by Arend Boersema, PHR, SHRM-CP
“It’s a beautiful day in the neighborhood” might not be the first thing you think of when you arrive at work on a Monday morning. As you browse over your daily calendar chock full of appointments, meetings, deadlines and flagged action items, the lyrics of Mr. Rogers’ theme song are probably far from your mind. You’re not alone. 66% of the workforce report being not engaged at work to some degree. In Won’t You Be My Neighbor, the recent documentary about Mr. Rogers, viewers were reminded of a time when “being nice” was sufficient. Whereas simply being nice is probably not a sufficient business strategy, that doesn’t mean that it doesn’t have a notable place in our workspaces.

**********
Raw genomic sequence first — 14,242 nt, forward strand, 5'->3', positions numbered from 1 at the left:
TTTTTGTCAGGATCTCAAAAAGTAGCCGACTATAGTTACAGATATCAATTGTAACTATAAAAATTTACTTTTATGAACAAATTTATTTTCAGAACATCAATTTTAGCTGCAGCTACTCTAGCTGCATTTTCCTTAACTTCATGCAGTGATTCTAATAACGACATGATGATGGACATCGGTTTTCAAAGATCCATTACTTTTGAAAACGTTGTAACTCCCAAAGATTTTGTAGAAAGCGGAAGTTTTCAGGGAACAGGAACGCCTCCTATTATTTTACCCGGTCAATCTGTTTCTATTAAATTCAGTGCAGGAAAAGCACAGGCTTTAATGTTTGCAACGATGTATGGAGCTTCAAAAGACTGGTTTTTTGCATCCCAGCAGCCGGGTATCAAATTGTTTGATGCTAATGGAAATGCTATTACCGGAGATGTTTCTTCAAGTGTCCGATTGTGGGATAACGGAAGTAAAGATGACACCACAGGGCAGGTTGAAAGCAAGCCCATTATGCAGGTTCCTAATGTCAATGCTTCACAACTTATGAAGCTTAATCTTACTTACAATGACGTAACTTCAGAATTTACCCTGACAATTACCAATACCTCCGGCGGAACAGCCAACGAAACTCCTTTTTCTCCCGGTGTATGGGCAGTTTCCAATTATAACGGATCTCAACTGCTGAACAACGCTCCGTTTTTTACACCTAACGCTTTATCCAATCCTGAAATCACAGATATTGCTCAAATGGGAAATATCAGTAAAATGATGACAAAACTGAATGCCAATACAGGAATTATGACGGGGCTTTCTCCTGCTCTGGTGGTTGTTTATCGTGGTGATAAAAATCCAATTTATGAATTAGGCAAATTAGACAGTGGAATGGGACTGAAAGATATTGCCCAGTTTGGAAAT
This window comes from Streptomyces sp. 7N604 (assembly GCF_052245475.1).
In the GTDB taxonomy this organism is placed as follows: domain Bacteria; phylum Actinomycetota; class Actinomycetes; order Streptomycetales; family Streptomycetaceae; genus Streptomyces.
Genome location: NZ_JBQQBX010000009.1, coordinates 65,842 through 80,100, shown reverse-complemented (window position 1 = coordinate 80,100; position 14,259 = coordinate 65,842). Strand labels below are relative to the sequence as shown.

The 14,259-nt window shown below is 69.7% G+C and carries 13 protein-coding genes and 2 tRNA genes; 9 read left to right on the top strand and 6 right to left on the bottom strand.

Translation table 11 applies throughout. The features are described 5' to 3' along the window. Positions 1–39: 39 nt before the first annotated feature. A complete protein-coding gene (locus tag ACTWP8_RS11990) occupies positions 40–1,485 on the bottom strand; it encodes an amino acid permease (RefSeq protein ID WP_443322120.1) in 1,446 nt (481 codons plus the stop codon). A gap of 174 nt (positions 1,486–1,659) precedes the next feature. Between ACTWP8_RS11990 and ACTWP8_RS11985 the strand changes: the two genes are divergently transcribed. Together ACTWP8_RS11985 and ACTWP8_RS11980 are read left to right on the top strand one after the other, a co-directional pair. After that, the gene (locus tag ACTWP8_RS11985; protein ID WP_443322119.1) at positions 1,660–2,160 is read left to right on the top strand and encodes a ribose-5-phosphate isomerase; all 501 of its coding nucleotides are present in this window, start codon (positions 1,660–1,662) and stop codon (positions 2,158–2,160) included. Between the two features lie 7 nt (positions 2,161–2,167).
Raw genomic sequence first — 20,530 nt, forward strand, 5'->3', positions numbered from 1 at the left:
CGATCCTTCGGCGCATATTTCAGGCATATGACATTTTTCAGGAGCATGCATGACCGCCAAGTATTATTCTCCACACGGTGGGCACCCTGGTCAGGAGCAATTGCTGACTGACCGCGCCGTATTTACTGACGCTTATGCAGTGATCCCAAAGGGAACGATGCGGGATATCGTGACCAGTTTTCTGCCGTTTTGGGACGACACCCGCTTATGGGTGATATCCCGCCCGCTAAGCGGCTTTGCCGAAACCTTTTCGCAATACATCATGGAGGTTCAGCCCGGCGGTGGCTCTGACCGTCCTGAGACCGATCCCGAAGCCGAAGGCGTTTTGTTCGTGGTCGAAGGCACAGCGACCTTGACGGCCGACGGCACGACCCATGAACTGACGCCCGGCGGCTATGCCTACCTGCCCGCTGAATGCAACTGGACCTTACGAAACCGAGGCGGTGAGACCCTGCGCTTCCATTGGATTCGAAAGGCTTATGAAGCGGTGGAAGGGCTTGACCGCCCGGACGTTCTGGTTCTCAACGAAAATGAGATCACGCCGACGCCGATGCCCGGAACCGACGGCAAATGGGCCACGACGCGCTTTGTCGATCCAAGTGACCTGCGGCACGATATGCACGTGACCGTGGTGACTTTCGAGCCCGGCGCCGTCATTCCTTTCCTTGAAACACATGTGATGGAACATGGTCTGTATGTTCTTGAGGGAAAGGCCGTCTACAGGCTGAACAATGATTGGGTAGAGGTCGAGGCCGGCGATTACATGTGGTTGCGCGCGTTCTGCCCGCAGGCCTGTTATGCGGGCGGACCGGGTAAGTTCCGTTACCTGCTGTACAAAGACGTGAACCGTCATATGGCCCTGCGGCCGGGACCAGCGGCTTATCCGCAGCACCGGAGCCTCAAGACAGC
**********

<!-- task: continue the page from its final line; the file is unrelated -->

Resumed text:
Mr. Rogers meet Mr. Rogers
Just as the request to “leave your personal issues at the door when coming to work” is impossible to fulfill, our social interactions and societal expectations are carried with us over the threshold into our work life on a daily basis. This complexity leaves HR guessing as to what business philosophy to follow and how to advise leaders on the best way of handling employee issues. Driven by a perpetual need to add value through influence we tend to choose action over inaction. But what if inaction is the best answer to increasing the employee experience or facilitating change?
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